The fact that Banshee does not properly playback MP3 files "gaplessly" probably has nothing to do with the music files themselves. Although MP3s are a form of compressed audio (just like M4As, WMAs, etc.), they can still be encoded to play gaplessly.
"Encoder delay" is the term for the number of silent samples added at the beginning of an audio file when it is encoded, and "encoder padding" is the term for the number of silent samples added at the end of an encoded audio file. If track 1 of the CD you just ripped onto your computer as an MP3 was encoded without padding and track 2 was encoded without delay, then the two tracks are able to be played gaplessly. Whether or not they are encoded in such a way depends on the encoder. For example, Windows Media Player encodes CBR (constant bit rate) MP3s without delay or padding, and so they can be played back gaplessly in iTunes (source: my 14:59 CD, by Sugar Ray, in which the last two tracks are meant to segue gaplessly). See this wiki section for some information about repairing badly delayed and/or padded MP3 files, as it will give you some insight about how audio files are encoded and decoded with regard to gapless playback.
So if your files are encoded to play gaplessly, they are encoded to play gaplessly. End of story. Putting them onto a different partition, or even onto a network drive, has absolutely no effect on whether or not the track can be played back gaplessly.
Now, whether or not the tracks actually are played back gaplessly has to do with how the music player buffers the audio samples and sends them to the audio interface (in Linux distributions, the most common audio interface is PulseAudio). If the music player is programmed poorly (which I'd say 99% of them are, unfortunately), it may not begin to read, decode and play the next track until the current track finishes, in which case there are many possible causes of delay, from thread context switching to bring the music player's thread into the foreground, to reading the first few frames of the audio file from the disk (which takes on the order of up to ten milliseconds for an HDD), to decoding those frames, to sending them down to the audio interface, to the audio interface sending them down to the sound library (usually ALSA, in Linux distributions), to the library sending them down to the kernel via a system call...you get the idea. So it is up to the music player to be reading the frames of the next track before the current one ends so it can send them down to the audio interface in a gapless fashion.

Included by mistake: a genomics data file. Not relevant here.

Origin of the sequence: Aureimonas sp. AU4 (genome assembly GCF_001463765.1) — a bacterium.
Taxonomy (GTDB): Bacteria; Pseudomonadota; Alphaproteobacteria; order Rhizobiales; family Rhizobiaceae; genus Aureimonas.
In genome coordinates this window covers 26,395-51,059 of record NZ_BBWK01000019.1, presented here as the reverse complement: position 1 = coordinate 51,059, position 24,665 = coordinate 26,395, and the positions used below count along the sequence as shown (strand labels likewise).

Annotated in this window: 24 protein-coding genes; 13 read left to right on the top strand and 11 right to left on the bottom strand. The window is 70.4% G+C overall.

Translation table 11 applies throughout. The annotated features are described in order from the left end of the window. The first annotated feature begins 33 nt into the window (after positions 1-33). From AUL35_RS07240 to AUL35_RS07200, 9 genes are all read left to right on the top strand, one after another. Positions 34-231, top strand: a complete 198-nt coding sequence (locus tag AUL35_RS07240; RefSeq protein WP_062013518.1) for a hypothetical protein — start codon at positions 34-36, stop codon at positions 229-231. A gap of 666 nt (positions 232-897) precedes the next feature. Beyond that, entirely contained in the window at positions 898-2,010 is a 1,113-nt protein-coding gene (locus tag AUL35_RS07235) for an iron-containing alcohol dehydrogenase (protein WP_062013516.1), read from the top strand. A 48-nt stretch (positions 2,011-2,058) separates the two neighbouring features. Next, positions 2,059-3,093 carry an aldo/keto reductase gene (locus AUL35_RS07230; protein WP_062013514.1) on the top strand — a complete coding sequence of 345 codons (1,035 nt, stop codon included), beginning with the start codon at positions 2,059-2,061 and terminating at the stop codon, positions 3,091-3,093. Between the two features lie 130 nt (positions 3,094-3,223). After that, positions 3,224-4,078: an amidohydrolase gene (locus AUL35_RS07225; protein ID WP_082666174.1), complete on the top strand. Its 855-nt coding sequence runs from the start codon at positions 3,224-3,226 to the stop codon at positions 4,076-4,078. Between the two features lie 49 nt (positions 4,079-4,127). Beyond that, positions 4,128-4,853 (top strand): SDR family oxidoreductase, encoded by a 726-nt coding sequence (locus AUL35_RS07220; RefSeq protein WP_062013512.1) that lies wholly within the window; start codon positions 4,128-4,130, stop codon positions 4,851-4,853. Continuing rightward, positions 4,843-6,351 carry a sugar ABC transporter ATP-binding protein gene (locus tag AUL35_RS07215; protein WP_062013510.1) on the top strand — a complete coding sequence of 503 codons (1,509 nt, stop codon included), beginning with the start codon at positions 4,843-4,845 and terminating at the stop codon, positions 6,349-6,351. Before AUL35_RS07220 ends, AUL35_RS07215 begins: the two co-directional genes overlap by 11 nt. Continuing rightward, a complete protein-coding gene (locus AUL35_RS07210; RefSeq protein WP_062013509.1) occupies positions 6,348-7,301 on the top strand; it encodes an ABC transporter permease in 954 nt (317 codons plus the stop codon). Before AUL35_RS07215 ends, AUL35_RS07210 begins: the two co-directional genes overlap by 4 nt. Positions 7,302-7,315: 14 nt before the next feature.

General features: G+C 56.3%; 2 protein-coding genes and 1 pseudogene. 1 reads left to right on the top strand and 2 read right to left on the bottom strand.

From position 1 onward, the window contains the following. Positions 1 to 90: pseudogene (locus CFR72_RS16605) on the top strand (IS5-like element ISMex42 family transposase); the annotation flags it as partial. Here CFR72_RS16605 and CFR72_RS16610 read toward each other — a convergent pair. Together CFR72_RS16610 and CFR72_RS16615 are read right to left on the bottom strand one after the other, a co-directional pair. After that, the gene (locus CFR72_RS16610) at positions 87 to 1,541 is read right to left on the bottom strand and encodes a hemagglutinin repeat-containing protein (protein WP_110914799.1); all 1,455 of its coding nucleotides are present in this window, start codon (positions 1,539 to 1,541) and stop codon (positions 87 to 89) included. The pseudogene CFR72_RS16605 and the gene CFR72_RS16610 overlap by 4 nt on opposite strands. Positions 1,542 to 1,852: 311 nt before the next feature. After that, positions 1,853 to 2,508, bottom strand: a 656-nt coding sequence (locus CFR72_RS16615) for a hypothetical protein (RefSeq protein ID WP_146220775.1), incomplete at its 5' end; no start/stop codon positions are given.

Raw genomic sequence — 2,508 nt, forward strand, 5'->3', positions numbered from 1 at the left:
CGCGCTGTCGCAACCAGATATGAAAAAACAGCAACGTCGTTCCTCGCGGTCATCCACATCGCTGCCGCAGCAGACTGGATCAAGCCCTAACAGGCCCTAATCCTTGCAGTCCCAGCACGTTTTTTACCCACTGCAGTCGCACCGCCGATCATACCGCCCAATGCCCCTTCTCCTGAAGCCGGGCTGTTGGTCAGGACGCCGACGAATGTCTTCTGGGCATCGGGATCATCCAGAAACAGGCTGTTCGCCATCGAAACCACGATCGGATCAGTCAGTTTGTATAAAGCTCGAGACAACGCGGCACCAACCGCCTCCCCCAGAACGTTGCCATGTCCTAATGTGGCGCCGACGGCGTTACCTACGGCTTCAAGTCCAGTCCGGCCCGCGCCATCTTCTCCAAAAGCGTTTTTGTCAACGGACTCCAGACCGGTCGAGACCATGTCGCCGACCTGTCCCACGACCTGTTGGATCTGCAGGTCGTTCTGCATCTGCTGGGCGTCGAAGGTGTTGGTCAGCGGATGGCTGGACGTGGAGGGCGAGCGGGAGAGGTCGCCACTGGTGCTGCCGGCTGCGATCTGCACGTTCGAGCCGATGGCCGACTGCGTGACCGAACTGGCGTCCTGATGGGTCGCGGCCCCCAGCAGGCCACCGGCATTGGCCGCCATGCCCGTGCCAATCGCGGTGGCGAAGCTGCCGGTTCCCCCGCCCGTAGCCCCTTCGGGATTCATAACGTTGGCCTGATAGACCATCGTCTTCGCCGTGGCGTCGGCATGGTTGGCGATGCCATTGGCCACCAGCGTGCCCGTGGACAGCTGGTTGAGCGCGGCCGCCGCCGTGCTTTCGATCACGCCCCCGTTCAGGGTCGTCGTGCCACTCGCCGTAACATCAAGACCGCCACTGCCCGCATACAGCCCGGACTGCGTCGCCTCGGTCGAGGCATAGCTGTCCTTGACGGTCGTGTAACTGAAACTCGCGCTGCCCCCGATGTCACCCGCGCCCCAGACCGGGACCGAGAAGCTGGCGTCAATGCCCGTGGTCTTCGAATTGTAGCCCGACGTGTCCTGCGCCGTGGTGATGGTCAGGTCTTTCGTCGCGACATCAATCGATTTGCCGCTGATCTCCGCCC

In my experience, I have searched and searched for music players that actually play music files gaplessly (one of my favorite albums is Abbey Road, and the medley on side/disc 2 is destroyed when it's not gapless...), and sadly, most of the ones that report gapless playback (including RhythmBox and Banshee on Linux, Google Music, Samsung Music Player and countless others on Android, and various different ones for Windows) don't. The only two I've found that truly implement gapless playback correctly are iTunes on Windows, Mac, iPods, iPhones, etc. and GoneMAD Music Player on Android. If your music files do not play gaplessly in at least iTunes, then they were not encoded correctly, and you'll want to encode new ones from CDs or FLAC files you may have.
So, unfortunately, I do not know of any music players in Linux that actually do gapless playback. Maybe one of these days I'll look into the code of Banshee and see if there isn't anything I can do to help make it truly gapless...
Anyway, I hope this explanation helps a bit. If anyone else knows of some good music players that do gapless playback correctly, please comment.